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Old 06-08-2016, 03:00 PM
 
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As the title says, I'm trying to find a decent bookshelf size stereo that has an RCA input to hook up a turntable to. Everything I am finding has USB and a single 3.5mm aux jack. I don't want to get a full stereo receiver and floor speakers. I'm hoping to find something within the 200 range. Has anybody come across anything like this?


Thanks in advance!!
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Old 06-08-2016, 06:02 PM
 
Location: Diaspora
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Get a 3.5mm to RCA adapter.
New 3 5mm 1 8 Male Plug to 2 RCA Female Jack Stereo Audio Y Adapter Cord Cable | eBay
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Old 06-08-2016, 06:24 PM
 
Location: SF Bay Area
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Something like this $225 Okyo microsystem would do:

http://www.amazon.com/gp/product/B00...k_ql_qh_dp_hza

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Old 06-08-2016, 09:14 PM
 
Location: Sarasota FL
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^^^^
OP states they want a unit that has turntable input.
After a lot of research looking for a receiver with 'phono in' for turntable, you have to buy a mid/high price range unit. Lower price units no longer have 'phono in' jack for a turntable.
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Old 06-08-2016, 10:12 PM
 
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Quote:
Originally Posted by d4g4m View Post
Lower price units no longer have 'phono in' jack for a turntable.
Many on them will have mini jack and as already mentioned you only need the adapter. I've been using them for years, you could for4 example use that adapter to plug the turntable into the AUX jack on your computer to record records. Another use might be to run RCA from your cable box to a stereo with mini jack so you can listen to music channels provided by your cable company.
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Old 06-08-2016, 10:29 PM
 
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I think that Onkyo would work. I don't like the idea of adapters because you do lose sound quality going through adapters. Also, it doesn't have to be a phono input. Inputs were labeled for ease of installation and as far as I know, there was no difference between a phono input, or the cd input, or tape deck input, etc.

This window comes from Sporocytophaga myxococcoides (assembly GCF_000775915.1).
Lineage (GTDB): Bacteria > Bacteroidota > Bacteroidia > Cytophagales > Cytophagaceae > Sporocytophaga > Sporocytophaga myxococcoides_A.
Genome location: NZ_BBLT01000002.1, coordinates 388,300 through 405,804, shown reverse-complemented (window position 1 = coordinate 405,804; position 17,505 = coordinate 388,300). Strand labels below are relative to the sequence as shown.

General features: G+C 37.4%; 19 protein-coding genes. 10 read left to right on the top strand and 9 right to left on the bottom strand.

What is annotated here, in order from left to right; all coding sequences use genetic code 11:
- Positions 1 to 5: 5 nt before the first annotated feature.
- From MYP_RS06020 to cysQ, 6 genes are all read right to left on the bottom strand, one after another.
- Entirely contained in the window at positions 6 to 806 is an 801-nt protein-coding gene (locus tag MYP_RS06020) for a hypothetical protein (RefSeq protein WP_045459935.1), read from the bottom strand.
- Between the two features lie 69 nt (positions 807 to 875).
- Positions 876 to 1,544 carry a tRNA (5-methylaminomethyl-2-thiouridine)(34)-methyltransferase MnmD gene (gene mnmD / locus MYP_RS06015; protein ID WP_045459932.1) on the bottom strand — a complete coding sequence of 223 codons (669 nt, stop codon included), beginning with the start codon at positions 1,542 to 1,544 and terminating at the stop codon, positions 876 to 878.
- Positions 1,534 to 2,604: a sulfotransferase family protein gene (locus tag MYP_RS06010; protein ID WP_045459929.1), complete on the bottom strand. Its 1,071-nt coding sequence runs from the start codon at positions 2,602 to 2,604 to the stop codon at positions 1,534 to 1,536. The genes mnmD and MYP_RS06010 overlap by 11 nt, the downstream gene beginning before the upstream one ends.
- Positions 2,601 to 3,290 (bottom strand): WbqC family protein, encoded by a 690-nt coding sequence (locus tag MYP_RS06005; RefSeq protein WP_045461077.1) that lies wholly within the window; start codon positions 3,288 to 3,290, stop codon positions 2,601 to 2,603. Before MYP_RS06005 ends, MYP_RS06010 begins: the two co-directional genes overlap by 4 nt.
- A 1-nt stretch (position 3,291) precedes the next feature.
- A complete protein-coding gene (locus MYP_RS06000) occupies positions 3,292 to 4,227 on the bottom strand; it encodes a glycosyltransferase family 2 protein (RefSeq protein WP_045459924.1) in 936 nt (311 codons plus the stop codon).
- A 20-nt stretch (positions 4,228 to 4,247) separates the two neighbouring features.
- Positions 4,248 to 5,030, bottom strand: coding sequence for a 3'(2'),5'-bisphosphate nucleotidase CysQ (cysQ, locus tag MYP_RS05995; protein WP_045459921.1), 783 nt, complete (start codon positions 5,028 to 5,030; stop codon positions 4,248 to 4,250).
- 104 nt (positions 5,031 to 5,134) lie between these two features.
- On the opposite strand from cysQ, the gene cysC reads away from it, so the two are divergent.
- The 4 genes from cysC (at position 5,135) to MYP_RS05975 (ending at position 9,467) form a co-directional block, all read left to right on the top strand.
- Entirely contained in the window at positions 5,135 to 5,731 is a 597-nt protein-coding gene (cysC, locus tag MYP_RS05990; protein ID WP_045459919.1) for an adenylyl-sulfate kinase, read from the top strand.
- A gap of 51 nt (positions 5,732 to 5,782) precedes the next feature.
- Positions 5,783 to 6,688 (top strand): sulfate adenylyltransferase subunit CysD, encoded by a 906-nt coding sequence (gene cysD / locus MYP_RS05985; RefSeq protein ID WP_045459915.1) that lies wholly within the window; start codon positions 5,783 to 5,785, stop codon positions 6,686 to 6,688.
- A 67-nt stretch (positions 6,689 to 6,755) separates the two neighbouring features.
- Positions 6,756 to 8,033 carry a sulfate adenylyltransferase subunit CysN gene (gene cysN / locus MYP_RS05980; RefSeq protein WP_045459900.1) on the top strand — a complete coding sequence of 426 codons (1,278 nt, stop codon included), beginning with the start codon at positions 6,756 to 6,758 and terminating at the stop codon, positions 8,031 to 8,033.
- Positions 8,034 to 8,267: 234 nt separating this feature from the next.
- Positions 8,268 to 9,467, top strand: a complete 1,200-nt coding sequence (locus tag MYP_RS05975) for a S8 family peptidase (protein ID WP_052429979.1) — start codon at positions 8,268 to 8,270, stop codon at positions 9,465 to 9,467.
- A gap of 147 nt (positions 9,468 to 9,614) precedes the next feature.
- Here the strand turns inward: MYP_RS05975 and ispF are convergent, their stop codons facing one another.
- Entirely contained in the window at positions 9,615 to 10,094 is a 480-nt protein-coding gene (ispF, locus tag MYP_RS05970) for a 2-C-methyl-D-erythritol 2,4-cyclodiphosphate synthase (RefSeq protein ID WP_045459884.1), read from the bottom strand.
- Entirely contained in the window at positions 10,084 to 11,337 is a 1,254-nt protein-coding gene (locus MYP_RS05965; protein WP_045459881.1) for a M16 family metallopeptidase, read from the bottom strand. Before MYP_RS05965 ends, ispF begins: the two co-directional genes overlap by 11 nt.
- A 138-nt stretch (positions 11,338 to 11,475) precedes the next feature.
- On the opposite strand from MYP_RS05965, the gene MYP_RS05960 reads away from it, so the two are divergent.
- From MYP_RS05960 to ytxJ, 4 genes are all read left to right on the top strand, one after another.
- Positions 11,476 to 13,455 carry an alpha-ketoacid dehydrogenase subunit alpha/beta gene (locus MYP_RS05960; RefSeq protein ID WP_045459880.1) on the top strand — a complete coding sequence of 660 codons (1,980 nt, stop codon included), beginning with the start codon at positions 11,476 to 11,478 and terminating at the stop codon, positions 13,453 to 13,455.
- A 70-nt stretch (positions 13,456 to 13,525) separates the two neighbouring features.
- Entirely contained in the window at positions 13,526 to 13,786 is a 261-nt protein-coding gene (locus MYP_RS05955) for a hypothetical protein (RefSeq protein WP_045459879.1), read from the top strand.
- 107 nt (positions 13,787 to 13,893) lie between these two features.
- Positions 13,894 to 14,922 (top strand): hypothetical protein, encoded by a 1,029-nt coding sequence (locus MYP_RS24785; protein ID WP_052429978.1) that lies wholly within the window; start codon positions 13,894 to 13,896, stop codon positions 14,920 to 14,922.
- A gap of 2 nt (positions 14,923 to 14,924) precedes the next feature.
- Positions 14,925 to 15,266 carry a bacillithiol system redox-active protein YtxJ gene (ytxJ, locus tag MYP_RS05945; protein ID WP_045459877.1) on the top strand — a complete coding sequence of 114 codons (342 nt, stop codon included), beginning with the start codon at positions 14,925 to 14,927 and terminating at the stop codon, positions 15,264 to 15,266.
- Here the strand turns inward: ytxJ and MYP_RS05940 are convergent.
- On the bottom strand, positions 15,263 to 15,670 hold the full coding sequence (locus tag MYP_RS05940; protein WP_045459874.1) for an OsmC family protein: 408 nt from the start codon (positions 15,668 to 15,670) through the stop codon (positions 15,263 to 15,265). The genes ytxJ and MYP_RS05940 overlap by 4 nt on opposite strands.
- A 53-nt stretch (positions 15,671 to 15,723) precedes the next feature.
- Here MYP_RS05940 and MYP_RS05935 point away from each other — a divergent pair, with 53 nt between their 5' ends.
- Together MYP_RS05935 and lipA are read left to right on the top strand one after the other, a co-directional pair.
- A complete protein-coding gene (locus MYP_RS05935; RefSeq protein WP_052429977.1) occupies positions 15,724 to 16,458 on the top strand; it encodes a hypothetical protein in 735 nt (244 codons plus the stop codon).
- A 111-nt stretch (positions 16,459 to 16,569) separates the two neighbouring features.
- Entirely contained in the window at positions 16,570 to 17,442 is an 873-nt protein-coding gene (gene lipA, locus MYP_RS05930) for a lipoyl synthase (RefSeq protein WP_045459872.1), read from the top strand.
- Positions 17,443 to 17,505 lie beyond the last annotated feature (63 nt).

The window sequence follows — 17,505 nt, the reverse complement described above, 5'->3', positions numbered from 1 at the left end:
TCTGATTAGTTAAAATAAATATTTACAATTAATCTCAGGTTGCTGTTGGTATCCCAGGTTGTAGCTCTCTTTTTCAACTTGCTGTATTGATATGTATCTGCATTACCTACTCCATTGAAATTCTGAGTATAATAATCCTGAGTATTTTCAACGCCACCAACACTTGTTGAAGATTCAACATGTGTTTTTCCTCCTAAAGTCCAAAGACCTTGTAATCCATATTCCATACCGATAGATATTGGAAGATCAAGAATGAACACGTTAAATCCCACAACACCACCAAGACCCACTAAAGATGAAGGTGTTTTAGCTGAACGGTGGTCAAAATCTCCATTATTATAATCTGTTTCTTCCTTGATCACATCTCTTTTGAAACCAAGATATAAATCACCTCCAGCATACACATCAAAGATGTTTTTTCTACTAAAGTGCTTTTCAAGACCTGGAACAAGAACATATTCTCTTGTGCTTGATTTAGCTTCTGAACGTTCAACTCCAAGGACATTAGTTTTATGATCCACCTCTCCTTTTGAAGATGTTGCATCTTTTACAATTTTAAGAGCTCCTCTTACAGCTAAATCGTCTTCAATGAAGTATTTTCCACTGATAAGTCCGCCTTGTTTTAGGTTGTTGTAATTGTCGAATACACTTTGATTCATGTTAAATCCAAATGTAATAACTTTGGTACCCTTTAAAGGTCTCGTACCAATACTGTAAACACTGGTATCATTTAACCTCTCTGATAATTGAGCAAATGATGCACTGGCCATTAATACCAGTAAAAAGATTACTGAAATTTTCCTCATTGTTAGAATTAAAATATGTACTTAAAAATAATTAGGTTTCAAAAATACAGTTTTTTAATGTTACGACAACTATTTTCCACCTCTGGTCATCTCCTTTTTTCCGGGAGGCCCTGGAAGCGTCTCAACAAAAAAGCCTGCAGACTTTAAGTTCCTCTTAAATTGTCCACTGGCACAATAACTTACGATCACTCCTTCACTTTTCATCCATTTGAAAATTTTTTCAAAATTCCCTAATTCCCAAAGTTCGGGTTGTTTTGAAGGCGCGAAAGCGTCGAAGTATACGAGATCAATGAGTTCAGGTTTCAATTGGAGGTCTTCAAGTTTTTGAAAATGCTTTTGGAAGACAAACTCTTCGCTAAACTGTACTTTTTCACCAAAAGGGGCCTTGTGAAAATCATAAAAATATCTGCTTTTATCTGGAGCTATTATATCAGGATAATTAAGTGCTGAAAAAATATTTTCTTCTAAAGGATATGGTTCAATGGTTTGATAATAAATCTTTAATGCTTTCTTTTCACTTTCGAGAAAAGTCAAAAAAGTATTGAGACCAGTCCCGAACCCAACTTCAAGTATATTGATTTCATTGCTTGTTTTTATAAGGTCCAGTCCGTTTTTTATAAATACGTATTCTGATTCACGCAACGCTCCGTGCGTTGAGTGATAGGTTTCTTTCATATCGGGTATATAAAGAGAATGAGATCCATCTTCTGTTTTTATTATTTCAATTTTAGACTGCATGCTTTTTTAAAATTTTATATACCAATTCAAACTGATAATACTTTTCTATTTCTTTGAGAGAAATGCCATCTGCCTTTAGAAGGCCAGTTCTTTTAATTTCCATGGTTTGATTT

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Old 06-08-2016, 10:58 PM
 
40,169 posts, read 41,782,366 times
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Quote:
Originally Posted by headingtoDenver View Post
I think that Onkyo would work. I don't like the idea of adapters because you do lose sound quality going through adapters.
Losses are negligible, or non existent. Does the record player have it's own RCA jacks? No adapter needed then, they have cables RCA on one side 3.5 on the other.


Quote:
Inputs were labeled for ease of installation and as far as I know, there was no difference between a phono input, or the cd input, or tape deck input, etc.
Correct, it's RCA jack.
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Old 06-09-2016, 02:05 AM
 
Location: SF Bay Area
13,343 posts, read 17,768,488 times
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Quote:
Originally Posted by d4g4m View Post
^^^^
OP states they want a unit that has turntable input.
After a lot of research looking for a receiver with 'phono in' for turntable, you have to buy a mid/high price range unit. Lower price units no longer have 'phono in' jack for a turntable.
You didn't see the Line-In RCA jacks in the pic I posted?
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Old 06-09-2016, 09:47 AM
 
Location: Southern California
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Manufactures are using the 3.5mm for convenience for mp3 players. If you don't need the AM/FM turner or other controls, base treble, balance , you can basically get a common powered speaker. With the price reflective on the brand or sound quality.

I went to Walmart, looked that the floor models and picked up this one for less than $100
Innovative Technology Classic CD 50W Stereo System with Bluetooth Silver ITCDS-5000 - Best Buy
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Old 06-09-2016, 10:46 AM
 
Location: Somewhere in northern Alabama
18,511 posts, read 55,435,808 times
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Quote:
Originally Posted by headingtoDenver View Post
I think that Onkyo would work. I don't like the idea of adapters because you do lose sound quality going through adapters. Also, it doesn't have to be a phono input. Inputs were labeled for ease of installation and as far as I know, there was no difference between a phono input, or the cd input, or tape deck input, etc.
Sorta...

The common RCA jack setup is for "line input" and the output of CD players, etc. will have the correct signal strength and impedance for it to work well. The raw output from a turntable is FAR lower in signal level, more subject to interference and connection issues. If the amplifier does not have a dedicated phono jack, you may need to buy a small pre-amp. (Some turntables may include the pre-amp) Fortunately, pre-amps are generally inexpensive and fairly simple circuitry.

Adapters are a second choice for a number of reasons. Over time, corrosion and the fatigue of the spring metal can cause poor connections, and adapters can encourage plugging in items with mis-matched impedances. Sometimes they are acceptable, but I wouldn't start out accepting a system that required them.
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